Today, many of us have to work over a laptop or use a desktop at work for a long sitting position, which can actually load the joints, ligaments, or muscles within your spine, perhaps leading to pain and work stress.

A good sitting posture means that you’re maintaining the three natural curves within your spine, that is, a curve in your neck, a curve out just between your shoulder blades, and a curve in your lumbar spine, which can eventually rule out a proper work from home sitting posture to give you a pain-free workday.

Even if you try to cover up your bad posture with exercising, it’s been evident that the negative effects of sitting for too long aren’t reversed by exercise.

This is because being active does not simply reverse the effects of metabolic changes caused because of sitting. So, it is important that one takes extra precautions and makes an effort to self-correct and achieve a good posture.

8 Steps for Correct Sitting Posture for Work from Home:

Here we will discuss ways to set up your desk for comfortable ergonomics and achieve the best sitting position for lower back pain. We’ll walk you through each step in the process, then provide a checklist that you can review at the end.

Start with keeping your spine and neck straight and maintaining a forward head posture directly above and not forward of your pelvis.

Next, set the height of your work desk so that your elbows rest at a 90-degree angle when using the keyboard. Make sure your chair has lumbar support. Draw yourself up and use the back support at the curve of your back.

Your wrists and hands, meanwhile, should extend in a straight line from your arms; they should not need to bend up or down to reach the keyboard.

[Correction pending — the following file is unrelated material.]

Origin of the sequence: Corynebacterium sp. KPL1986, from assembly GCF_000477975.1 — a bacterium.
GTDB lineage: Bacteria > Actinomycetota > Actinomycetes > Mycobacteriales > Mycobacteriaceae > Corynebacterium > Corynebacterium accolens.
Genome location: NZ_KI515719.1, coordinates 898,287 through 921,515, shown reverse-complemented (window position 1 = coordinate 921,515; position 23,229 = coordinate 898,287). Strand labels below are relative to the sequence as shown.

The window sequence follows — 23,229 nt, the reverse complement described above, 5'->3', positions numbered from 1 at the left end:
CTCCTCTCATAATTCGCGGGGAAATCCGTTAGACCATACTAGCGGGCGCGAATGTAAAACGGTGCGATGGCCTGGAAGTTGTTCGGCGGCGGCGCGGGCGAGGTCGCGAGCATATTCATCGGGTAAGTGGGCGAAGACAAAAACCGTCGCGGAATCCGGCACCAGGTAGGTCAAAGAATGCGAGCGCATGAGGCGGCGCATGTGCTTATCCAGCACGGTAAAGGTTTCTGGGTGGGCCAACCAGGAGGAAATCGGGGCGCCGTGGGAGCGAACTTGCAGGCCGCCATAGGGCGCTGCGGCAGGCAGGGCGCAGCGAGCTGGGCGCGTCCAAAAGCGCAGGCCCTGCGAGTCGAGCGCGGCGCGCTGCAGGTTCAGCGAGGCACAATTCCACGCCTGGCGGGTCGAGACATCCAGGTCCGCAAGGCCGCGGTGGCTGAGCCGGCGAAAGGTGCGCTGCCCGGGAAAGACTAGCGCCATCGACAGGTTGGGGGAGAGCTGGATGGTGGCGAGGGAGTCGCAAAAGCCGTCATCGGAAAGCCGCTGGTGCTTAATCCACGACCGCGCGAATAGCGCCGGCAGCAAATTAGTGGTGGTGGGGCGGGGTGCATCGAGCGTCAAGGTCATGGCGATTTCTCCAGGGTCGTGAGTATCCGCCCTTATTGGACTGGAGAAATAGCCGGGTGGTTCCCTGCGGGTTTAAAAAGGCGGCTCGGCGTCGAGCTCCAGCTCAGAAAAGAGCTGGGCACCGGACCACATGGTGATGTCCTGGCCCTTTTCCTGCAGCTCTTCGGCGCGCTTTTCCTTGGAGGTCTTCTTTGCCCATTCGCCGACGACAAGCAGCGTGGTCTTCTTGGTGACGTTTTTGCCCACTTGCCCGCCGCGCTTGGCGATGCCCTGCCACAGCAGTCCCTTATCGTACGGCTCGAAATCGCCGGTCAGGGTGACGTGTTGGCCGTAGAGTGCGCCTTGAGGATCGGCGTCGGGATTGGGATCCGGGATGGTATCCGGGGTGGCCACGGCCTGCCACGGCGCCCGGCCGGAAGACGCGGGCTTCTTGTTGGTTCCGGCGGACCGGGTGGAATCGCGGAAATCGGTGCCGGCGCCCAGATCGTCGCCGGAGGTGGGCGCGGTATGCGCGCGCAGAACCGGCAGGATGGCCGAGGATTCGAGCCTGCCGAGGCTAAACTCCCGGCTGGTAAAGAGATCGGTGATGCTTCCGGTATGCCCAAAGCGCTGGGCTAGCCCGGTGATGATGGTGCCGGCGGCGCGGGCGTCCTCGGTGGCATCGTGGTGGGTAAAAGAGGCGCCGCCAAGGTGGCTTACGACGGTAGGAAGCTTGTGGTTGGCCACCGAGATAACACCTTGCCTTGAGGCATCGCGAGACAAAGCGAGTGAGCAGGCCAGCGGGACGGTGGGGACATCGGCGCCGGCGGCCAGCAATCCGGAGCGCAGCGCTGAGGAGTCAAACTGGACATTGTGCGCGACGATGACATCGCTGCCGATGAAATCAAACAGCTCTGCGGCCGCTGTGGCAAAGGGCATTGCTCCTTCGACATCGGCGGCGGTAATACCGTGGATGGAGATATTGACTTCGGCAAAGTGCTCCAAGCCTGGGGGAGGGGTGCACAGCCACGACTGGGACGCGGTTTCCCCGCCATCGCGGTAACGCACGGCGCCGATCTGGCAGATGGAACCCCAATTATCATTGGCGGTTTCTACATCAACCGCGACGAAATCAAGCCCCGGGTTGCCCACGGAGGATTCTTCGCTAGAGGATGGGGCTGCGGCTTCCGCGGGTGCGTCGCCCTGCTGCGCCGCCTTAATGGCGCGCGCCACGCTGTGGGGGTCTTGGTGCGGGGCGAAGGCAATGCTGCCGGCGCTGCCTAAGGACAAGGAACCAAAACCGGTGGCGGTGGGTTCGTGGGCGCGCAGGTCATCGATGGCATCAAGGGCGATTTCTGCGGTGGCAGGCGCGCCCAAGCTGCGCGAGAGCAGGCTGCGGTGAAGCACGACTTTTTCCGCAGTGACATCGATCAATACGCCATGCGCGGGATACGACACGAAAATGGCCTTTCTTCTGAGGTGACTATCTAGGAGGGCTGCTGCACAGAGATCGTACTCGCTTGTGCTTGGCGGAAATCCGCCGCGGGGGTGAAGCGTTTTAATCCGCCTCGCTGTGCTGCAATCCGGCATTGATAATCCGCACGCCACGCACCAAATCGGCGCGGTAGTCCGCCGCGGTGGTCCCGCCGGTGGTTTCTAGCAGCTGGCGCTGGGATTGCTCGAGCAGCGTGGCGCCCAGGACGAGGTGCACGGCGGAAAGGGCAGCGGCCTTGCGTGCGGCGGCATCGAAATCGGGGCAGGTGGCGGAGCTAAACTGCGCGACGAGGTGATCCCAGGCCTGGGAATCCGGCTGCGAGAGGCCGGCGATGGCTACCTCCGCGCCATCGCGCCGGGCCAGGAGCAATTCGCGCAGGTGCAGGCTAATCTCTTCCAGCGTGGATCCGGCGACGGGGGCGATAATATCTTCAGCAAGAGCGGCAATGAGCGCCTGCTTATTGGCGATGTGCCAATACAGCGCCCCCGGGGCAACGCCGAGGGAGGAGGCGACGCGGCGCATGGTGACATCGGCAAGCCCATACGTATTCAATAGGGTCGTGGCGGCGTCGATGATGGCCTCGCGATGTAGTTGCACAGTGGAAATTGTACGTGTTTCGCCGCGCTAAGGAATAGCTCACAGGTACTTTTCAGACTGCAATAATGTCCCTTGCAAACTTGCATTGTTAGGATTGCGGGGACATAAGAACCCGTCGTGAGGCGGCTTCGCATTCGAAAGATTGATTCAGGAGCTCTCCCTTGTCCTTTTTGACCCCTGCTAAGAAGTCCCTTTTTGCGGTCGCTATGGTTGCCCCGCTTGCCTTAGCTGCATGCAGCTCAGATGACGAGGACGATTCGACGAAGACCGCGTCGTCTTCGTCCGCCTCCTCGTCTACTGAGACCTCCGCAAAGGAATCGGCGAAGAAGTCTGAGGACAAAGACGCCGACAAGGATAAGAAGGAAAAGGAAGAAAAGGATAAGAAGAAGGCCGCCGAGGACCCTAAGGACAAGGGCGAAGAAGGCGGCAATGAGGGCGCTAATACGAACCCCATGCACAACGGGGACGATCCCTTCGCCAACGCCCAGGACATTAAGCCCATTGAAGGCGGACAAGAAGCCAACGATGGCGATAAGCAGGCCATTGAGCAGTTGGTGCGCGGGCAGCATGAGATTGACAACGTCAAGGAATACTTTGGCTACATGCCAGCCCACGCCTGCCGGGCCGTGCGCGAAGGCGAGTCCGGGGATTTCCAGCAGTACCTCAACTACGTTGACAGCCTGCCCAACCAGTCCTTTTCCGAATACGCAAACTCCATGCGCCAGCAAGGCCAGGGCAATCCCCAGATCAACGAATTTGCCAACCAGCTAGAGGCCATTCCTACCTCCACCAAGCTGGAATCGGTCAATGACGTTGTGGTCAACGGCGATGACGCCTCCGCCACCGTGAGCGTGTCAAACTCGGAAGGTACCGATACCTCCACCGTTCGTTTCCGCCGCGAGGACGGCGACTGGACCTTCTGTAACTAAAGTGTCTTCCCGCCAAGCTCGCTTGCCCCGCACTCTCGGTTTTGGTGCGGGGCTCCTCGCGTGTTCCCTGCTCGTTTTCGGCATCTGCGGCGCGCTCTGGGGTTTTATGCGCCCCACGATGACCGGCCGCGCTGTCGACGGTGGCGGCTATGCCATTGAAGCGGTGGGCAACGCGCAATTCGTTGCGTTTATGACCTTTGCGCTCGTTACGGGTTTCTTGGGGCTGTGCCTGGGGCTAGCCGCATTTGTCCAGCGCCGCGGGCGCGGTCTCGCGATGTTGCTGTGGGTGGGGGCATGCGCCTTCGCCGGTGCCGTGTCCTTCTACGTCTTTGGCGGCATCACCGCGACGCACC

Depending on the size of the monitor, you may want to set it at about 26 to 30 inches away from you, then set the height of your monitor based on screen size. For a smaller monitor, set the top edge of the screen at eye level; for a larger monitor, your eye level should line up with the top third of the screen.

Once the screen height is set, tilt the monitor to a comfortable angle between 10 and 20 degrees making sure to avoid glare from overhead lights.

Here’s a quick checklist of all the points we discussed. Take a moment to make sure every adjustment has been made.

Checklist:

  1. Stand straight and align the spine
  2. Adjust the height of the table
  3. Sit on a chair with lumbar support
  4. Set elbows at 90 degrees
  5. Wrists and hands in a straight line from arms
  6. Monitor 26-30 inches away
  7. Set screen at eye level
  8. Tilt monitor between 10 to 20 degree.

Now your desk is properly set up for more comfort and less fatigue over the course of your workday.

Dos & Don’ts While Sitting

Dos:

  1. Find a good pelvic position: Sit with your shoulders over your hips, feet flat on the floor, and chin aligned over your chest in a neutral spine position. Allow your spine to settle in its natural “S” curve.
  1. Tuck your chin: Doing chin tucks exercises keeps the head aligned above the spine, rather than drifting forward into bad posture. Don’t hunch or slump forward in the chair.
  2. Adjust your monitor distance and height: Position the monitor about an arm’s length away from your face. The monitor’s top should be adjusted at eye level. If not, you will spend a lot of time gazing down.

Don’ts:

  1. Don’t sit up straight: Sitting upright at 90 degrees may look ergonomic, but for long periods it puts unnecessary strain directly on the spine as you hold yourself up.